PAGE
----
Detection of sodium channel activators by a rapid fluorimetric microplate assay.Chem Res Toxicol. 2004 Apr; 17(4):572-8.CR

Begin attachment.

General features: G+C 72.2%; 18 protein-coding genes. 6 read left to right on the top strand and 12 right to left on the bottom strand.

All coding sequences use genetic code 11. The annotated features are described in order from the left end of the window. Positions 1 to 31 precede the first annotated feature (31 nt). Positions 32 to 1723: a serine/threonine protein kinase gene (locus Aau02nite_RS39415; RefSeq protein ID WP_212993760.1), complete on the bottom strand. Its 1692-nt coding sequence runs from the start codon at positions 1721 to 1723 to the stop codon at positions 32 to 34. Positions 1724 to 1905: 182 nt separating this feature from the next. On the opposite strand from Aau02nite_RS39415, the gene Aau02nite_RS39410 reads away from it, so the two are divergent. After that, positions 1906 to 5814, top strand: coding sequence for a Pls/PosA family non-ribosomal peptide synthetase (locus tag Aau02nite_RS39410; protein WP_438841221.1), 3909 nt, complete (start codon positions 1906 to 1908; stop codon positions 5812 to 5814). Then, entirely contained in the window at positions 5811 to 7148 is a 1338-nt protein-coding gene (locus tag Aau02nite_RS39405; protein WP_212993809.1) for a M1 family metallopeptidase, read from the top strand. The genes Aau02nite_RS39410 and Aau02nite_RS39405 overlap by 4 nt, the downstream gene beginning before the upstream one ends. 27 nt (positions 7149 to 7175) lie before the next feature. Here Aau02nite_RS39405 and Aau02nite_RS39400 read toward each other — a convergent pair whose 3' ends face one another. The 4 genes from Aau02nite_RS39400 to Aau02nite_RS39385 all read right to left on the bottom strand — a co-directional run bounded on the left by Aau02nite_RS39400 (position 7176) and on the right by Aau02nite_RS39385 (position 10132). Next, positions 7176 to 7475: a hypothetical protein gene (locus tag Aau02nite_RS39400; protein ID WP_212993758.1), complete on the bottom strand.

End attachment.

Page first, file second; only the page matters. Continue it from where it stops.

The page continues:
Marine toxins such as brevetoxins and ciguatoxins are produced by dinoflagellates and can accumulate in seafood. These toxins affect humans through seafood consumption. Intoxication is mainly characterized by gastrointestinal and neurological disorders and, in most severe cases, by cardiovascular problems. To prevent the consumption of food contaminated with these toxins, shellfish have been tested by mouse bioassay. However, this method is expensive, time-consuming, and ethically questionable. The objective of this study was to use a recently developed fluorimetric microplate assay to rapidly detect brevetoxins and ciguatoxins. The method is based on the pharmacological effect of brevetoxins and ciguatoxins known to activate sodium channels and involves (i). the incubation of excitable cells in 96 well microtiter plates with the fluorescent dye bis-oxonol, whose distribution across the membrane is potential-dependent, and (ii). dose-dependent cell depolarization by the toxins. Our findings demonstrate that measuring changes in membrane potential induced by brevetoxins and ciguatoxins allowed their quantitation. Active toxins could be reliably detected at concentrations in the nanomolar range. The simplicity, sensitivity, and possibility of being automated provide the basis for development of a practical alternative to conventional testing for brevetoxins and ciguatoxins.